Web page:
Key Takeaways

    • Organizing a hospital care tour can be helpful for understanding and processing what happened, especially for the survivor. 
    • It can be a healing moment for everyone, including the care team.
    • Make sure you’re far enough along in your recovery; it may trigger strong emotions.
    • Contact the hospital’s public relations department to ask what’s possible.
    • If not a care tour, perhaps you can send a card, letter, or personal video message to express your gratitude for their care.
How and when do I arrange a “Hospital Care Tour”?

Survivors and co-survivors alike often have many questions about their in-hospital medical journey as they recover. Organizing a “hospital care tour,” in which you revisit your journey through the hospital, can help you better understand and process what happened. It is also quite meaningful for the care team to see the results of their efforts. It can serve as a thank you reunion as well.

What happened? They don’t remember

Since survivors may have no memory of their cardiac arrest or aspects of their life-saving hospital care, a hospital care tour can help pull together the pieces in an experiential way. A hospital care tour means literally walking your journey sequentially from the time the survivor got into an ambulance to the emergency department, the ICU, various procedure rooms, step-down units, and inpatient floors. This may be the moment when survivors can begin to acknowledge and understand what you as the co-survivor experienced during this traumatic, life-altering event.

You could see this as hitting the reset button or replacing challenging memories with more celebratory ones. What’s more, you will have a chance to thank the care team who helped save your loved one.

Make sure you’re ready–it could trigger emotions

While this can be a healing moment for all, it’s important that you and your loved one are far enough along in your recovery journey to manage strong emotions. There is no time limit for making this happen.

For example, one couple’s care tour occurred six months into the recovery, which proved to be ideal for them. They were ready and could benefit most from the experience. In another case, even six years after the event, a young survivor did not feel ready, while their parents (the co-survivors) were willing to take this step. It is completely normal for the survivor and co-survivor to have different mindsets. Keep in mind there is no time limit, and with ongoing communication between the survivor and co-survivor, you will arrive at a shared understanding with time. Ideally, both parties will be ready.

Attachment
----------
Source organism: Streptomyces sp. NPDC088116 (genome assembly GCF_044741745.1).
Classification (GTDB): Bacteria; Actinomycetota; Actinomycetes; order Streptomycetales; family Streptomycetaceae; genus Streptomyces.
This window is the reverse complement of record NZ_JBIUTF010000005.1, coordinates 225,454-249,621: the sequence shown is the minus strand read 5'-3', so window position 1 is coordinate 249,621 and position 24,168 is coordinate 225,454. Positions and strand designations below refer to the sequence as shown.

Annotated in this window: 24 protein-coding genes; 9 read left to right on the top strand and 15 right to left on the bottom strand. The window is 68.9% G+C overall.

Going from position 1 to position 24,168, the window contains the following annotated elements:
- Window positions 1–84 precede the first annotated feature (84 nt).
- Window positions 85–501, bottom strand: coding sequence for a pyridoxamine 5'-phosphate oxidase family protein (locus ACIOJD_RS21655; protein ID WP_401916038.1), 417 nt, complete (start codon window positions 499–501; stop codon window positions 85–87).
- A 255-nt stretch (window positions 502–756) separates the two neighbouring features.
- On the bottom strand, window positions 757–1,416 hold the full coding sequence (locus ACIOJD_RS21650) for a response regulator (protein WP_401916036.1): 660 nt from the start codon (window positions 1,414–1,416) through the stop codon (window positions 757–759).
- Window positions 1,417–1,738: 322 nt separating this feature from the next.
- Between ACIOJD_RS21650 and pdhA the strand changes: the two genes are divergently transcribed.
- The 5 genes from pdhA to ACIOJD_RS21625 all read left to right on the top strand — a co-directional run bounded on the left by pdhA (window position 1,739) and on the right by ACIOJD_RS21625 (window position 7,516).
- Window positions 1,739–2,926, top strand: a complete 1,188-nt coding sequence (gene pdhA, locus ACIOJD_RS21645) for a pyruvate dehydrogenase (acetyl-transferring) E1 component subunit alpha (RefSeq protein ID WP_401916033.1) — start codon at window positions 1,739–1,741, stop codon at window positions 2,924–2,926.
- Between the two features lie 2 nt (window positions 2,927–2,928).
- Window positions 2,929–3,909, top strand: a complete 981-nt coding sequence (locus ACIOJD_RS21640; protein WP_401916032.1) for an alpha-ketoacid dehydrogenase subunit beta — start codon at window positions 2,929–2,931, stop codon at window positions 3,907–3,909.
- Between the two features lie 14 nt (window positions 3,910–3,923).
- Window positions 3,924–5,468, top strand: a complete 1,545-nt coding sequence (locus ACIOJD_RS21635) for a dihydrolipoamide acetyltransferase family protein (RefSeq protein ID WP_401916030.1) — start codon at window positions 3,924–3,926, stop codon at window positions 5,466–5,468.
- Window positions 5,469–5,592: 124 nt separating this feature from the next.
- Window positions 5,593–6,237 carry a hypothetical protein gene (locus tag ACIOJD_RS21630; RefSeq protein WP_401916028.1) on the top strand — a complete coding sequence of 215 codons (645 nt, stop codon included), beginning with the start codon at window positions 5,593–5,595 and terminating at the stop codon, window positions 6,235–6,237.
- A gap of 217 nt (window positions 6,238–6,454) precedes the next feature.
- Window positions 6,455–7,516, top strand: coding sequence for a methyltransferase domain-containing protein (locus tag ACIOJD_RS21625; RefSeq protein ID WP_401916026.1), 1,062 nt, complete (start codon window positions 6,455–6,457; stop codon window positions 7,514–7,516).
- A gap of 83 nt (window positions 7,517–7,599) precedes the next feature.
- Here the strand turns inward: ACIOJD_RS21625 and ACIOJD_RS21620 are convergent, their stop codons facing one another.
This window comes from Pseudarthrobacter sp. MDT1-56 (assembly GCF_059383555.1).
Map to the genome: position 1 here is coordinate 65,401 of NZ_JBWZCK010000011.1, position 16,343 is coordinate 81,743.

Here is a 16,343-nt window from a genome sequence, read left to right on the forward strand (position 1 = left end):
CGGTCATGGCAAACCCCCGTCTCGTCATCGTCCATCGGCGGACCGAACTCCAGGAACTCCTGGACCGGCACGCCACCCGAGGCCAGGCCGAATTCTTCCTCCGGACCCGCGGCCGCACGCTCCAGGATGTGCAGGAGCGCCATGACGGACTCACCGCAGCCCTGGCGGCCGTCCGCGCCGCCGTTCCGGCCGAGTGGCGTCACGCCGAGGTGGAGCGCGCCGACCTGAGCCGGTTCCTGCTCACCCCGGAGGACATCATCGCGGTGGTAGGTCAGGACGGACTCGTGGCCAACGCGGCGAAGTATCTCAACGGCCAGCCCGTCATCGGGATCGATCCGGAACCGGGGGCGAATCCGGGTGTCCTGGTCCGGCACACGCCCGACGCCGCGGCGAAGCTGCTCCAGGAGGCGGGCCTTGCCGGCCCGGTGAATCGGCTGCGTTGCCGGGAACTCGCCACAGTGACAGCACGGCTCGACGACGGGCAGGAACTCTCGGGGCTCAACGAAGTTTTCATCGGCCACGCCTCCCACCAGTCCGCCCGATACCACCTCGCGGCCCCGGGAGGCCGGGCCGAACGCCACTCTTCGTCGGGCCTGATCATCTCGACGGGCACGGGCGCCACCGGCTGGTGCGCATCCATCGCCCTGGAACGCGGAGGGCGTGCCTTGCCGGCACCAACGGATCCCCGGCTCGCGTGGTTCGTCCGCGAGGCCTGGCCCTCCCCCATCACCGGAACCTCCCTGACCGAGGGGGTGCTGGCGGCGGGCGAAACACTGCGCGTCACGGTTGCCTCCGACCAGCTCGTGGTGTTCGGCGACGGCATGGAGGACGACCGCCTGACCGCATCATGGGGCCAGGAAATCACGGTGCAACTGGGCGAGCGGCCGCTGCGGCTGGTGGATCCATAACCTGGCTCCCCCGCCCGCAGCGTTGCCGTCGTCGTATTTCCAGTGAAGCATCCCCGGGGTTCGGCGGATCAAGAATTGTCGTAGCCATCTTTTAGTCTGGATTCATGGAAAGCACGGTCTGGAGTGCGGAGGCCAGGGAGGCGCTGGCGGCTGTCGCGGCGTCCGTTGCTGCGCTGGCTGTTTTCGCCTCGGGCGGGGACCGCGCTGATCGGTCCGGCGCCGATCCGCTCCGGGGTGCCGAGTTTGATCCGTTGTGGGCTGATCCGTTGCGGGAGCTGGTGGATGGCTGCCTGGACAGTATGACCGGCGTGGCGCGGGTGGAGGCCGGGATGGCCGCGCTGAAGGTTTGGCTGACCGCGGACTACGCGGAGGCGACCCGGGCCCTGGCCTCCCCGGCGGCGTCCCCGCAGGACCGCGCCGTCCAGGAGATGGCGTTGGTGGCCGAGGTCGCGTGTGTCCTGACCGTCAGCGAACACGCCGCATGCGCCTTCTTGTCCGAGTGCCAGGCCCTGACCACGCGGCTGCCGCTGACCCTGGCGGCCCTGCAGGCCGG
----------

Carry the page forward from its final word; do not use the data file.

How do you make it happen?

Keep in mind that not all hospitals may be set up for this. If you still have a connection with a nurse, perhaps start there. Otherwise, try contacting the hospital’s public relations department. Introduce yourself and share your story. They can tell you if a pre-planned care tour is possible. Many hospitals understand how this can be helpful to survivors, co-survivors, and the care team. If the hospital is not set up for a full tour, maybe someone can take you around informally. Either option will require planning.

If a tour is not possible, there are other ways you can show your gratitude. Perhaps you can share a personal video message, write a card or letter, deliver cookies, or arrange to speak at an organized hospital event. The action of sharing your gratitude for their care means a great deal to the staff and helps you and your survivor as well. Be sure and ask if you can take photos!

Thank You to Our Contributors

Jennifer Chap & Debbie Medina

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